“Gunter” at Royal Court Theatre Upstairs

Simon Jenner in west London
8 April 2024

This is the purest theatre I’ve seen at the Royal Court in a long time. Three women sing a cappella, hauntingly. A historian blinks: “Firstly, I’m a bit surprised to be standing on stage at the Royal Court Theatre.” This isn’t entirely untrue. Dirty Hare company’s Gunter, co-created by historian, lyricist, and composer Lydia Higman, Julia Grogan, and Rachel Lemon who also directs, was acclaimed at Edinburgh last August, and plays Upstairs till 25 April.


Julia Grogan.
Photo credit: Alex Brenner.


The audience are arranged on three sides. Higman uses a mic, reinforcing her non-actor role. We’re asked to close our eyes and “all picture a witch”. A screen against which the actors play has already been projecting violent male brawls: the Ashbourne Shrovetide football match. The modern parallel is clear if a little forced. Some mud is emptied onto Anna Orton’s design of a pristine papered floor, white as the screen: four women wear white. Sometimes they sport bear or swan masks.

A football and a scuffle; actors turn muddy. A balloon, the eponymous Gunter’s ego, is pumped up and explodes. Amy Daniels’ lighting does duty for daylight and dungeons, a dark for sparklers to fizzle in. The screen is used to caption historical events and reinforce on-stage actions.

There is a lengthy text preface by the three co-creators discussing their process. It turns on the historical case of Brian Gunter, who in 1604–6 embroils his afflicted daughter Anne (born 1584) in accusing Elizabeth Gregory of witchcraft after his having murdered her two sons by banging their heads together at a football match. As the richest man in the village of North Moreton – a few miles east of Didcot near Oxford – he’s let off. He always is. Till now. Anne suffers violent spasms and screams uncontrollably: she must be possessed, or “bewitched”.

Higman helms her own discipline as she narrates; she’s also at the drums all evening. Hannah Jarrett-Scott, mainly in the role of Gunter, plays a muted trumpet, and Norah Lopez Holden, mostly Anne, keyboards. Grogan occasionally on washboard is first bereaved mother Elizabeth Gregory and later Thomas Hinton MP, rational academic and exposer of fraud. In all the ensemble invoke 20 characters, including a “cunning woman” when the physician throws up their hands in confusion over Anne’s malady. Despite the limited acoustic Roly Botha’s sound arrangement is punchy, not overwhelming.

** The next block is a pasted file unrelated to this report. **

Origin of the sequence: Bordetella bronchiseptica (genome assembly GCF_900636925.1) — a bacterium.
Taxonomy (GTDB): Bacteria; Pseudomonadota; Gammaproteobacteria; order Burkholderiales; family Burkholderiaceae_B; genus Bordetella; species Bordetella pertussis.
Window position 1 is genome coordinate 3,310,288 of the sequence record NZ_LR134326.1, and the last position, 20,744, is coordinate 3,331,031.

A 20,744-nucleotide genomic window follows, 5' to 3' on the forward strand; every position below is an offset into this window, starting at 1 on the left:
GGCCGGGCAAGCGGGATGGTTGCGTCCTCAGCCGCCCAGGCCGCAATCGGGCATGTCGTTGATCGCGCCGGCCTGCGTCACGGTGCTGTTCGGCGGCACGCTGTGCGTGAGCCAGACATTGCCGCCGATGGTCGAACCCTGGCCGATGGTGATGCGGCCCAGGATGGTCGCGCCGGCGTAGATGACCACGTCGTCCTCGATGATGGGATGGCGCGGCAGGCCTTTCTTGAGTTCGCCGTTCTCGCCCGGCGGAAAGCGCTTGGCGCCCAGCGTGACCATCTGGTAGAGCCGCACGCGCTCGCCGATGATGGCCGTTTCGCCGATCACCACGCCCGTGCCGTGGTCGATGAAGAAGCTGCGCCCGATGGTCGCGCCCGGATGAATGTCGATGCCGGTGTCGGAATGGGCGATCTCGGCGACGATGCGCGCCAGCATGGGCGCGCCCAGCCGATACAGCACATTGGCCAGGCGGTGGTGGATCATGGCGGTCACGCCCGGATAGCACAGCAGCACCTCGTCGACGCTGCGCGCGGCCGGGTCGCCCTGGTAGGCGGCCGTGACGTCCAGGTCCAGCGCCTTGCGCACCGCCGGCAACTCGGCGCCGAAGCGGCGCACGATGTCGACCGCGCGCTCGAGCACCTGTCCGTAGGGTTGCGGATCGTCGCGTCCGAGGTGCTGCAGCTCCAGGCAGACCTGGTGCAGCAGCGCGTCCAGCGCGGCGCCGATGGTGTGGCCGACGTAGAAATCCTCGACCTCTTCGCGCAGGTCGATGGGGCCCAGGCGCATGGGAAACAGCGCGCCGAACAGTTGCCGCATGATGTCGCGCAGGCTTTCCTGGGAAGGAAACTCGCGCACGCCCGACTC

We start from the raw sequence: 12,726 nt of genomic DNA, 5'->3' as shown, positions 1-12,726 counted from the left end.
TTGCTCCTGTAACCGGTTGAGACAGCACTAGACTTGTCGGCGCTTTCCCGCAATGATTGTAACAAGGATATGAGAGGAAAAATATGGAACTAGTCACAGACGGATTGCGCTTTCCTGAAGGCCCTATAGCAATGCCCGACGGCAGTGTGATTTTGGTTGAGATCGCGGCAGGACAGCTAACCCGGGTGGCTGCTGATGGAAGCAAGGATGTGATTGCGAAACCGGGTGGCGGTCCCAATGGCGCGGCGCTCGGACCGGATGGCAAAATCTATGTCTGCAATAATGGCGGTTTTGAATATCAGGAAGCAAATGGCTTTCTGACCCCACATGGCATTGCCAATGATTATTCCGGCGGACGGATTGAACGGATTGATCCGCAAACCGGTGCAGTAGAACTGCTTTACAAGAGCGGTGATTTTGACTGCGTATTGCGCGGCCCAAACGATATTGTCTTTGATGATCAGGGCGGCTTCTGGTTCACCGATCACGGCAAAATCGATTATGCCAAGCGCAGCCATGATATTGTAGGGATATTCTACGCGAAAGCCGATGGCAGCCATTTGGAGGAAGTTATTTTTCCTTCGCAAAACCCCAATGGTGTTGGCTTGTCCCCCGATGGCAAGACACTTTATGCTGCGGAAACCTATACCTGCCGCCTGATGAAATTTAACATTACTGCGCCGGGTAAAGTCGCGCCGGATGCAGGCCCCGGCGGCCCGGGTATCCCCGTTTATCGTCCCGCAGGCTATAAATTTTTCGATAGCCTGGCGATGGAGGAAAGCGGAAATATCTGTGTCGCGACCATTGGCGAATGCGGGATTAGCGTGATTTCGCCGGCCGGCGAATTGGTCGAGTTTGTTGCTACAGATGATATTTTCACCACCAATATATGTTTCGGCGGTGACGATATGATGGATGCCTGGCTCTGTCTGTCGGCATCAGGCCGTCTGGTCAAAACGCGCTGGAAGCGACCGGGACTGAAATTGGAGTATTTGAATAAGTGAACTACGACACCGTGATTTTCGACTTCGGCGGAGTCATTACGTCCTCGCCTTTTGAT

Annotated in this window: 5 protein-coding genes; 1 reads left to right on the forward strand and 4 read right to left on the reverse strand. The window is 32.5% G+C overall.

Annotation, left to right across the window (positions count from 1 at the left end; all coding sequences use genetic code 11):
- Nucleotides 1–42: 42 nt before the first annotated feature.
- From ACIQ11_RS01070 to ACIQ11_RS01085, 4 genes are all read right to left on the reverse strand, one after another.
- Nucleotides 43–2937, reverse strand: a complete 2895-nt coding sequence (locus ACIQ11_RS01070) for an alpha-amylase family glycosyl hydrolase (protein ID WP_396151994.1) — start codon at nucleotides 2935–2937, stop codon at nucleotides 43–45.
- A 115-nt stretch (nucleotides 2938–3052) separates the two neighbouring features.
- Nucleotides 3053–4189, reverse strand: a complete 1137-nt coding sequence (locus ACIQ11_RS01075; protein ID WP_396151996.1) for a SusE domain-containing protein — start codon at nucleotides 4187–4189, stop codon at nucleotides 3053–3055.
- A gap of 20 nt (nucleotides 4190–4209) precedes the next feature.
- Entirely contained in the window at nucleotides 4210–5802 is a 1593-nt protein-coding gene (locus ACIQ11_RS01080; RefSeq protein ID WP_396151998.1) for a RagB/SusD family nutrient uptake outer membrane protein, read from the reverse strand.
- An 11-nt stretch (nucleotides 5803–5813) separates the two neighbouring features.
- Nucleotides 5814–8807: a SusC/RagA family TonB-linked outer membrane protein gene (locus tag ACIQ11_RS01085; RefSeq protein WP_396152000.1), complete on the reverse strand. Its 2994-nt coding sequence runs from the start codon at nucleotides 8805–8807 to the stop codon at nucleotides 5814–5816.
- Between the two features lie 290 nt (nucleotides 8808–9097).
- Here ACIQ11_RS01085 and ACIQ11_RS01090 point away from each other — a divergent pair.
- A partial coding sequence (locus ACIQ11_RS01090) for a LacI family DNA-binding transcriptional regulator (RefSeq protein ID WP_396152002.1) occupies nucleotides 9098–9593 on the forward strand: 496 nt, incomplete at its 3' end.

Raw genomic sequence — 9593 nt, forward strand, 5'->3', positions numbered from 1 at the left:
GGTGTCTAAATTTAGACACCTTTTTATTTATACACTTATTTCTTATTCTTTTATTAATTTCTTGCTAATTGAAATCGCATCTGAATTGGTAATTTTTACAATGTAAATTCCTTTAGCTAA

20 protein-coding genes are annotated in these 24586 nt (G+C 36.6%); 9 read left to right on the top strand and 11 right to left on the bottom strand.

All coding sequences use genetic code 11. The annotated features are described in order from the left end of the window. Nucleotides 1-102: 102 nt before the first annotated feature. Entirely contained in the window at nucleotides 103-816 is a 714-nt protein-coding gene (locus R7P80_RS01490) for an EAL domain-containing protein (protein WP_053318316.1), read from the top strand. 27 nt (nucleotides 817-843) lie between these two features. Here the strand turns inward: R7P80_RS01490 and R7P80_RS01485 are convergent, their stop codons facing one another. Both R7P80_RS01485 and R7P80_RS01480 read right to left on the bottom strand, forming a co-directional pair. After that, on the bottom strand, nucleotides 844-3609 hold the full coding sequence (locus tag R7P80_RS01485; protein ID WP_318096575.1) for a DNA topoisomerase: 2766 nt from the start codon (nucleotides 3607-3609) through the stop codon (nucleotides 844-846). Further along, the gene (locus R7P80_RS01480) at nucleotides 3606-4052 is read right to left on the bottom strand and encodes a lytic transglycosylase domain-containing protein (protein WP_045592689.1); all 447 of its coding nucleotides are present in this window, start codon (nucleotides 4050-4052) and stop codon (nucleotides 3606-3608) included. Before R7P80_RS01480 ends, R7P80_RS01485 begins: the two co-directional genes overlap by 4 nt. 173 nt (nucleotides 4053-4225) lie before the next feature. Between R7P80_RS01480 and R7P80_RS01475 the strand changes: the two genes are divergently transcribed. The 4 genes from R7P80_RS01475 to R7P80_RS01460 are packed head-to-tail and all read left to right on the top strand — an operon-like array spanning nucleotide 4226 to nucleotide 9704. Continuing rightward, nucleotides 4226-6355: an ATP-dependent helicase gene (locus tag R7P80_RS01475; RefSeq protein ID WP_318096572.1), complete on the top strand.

There are now three women on trial to be hanged at the Oxford assizes. Lopez Holden’s spasms and vomiting nails are spectacular and at one point she voids what looks like a small bat. When less spasmed Anne gyrates: it shifts into the erotic. Though who would forcibly sexualize a young woman – in 1604 – to such extremes?


Hannah Jarrett-Scott, Julia Grogan, Norah Lopez Holden.
Photo credit: Alex Brenner.


The multi-roling company settle into primary roles. Grogan’s vengeful Elizabeth Gregory dons a Stetson, or returns as steely uncorruptible academic Hinton, known to Gunter; but not as Gunter thinks he knows him. Ultimately Gunter overreaches and though two court ladies both called Joan take a libidinous fancy to him, it’s witch-burner-general King James I Gunter has to beware. Now it’s Gunter and Anne on trial. Will he sacrifice Anne, or will she fight back?

The foregoing only hints at the sheer theatricality, writhing, screams (from Lopez Holden’s Anne), use of audience space, including tossing footballs back and forth to audience members with high-fives thrown in, in a blast of Fringe spirit. But with actors popping up above the audience, once above the projection screen with a trumpet, and sliding along a messy floor, it pushes even these conventions. Yet it’s ravishingly blocked as we seamlessly move from mess to mesmeric singing, acting, and storytelling.

As Higman states, there are lacunae in these re-animated records; our collective imagination has to be called on. Themes Gunter throws up – coercion, abuse, enforced drug-taking, false witness, and sheer fraud – are perennials to set against what we think witchcraft is. Ultimately, it’s an act of deconstruction and empathy. Unravel this and you might get answers to every accusation of witchcraft brought, then and – in its modern form – now. Even if Anne’s levitation is “witnessed”.

Apart from Holden’s plangent Anne (and pop-up Judge), the three actors are vibrant: Grogan in her dual role as Gregory and Hinton, hard-bitten in both. She and Jarrett-Scott enjoy rollicking round as the two lustful Joans, and the latter’s burling Gunter leaves a genuinely unpleasant tang. Higman inhabits that faintly goofy-enthusiastic historian air, almost sending herself up on occasion, but has crafted a memorable earworm of a melody in her lyric that recurs: “Oh where the bad man sleeps / Oh Lord he’s bigger than me” which reverberates through the show. Anne’s eternal refrain, it’s good enough to sustain repeats, and there’s another lyric to it. One wholly different song was cut.

Seventy minutes straight through, Gunter – spattered and shouted, sung and speculated over – is theatre of raw precision. I’ve not seen the Upstairs erupt in a spontaneous standing ovation before. Outstanding.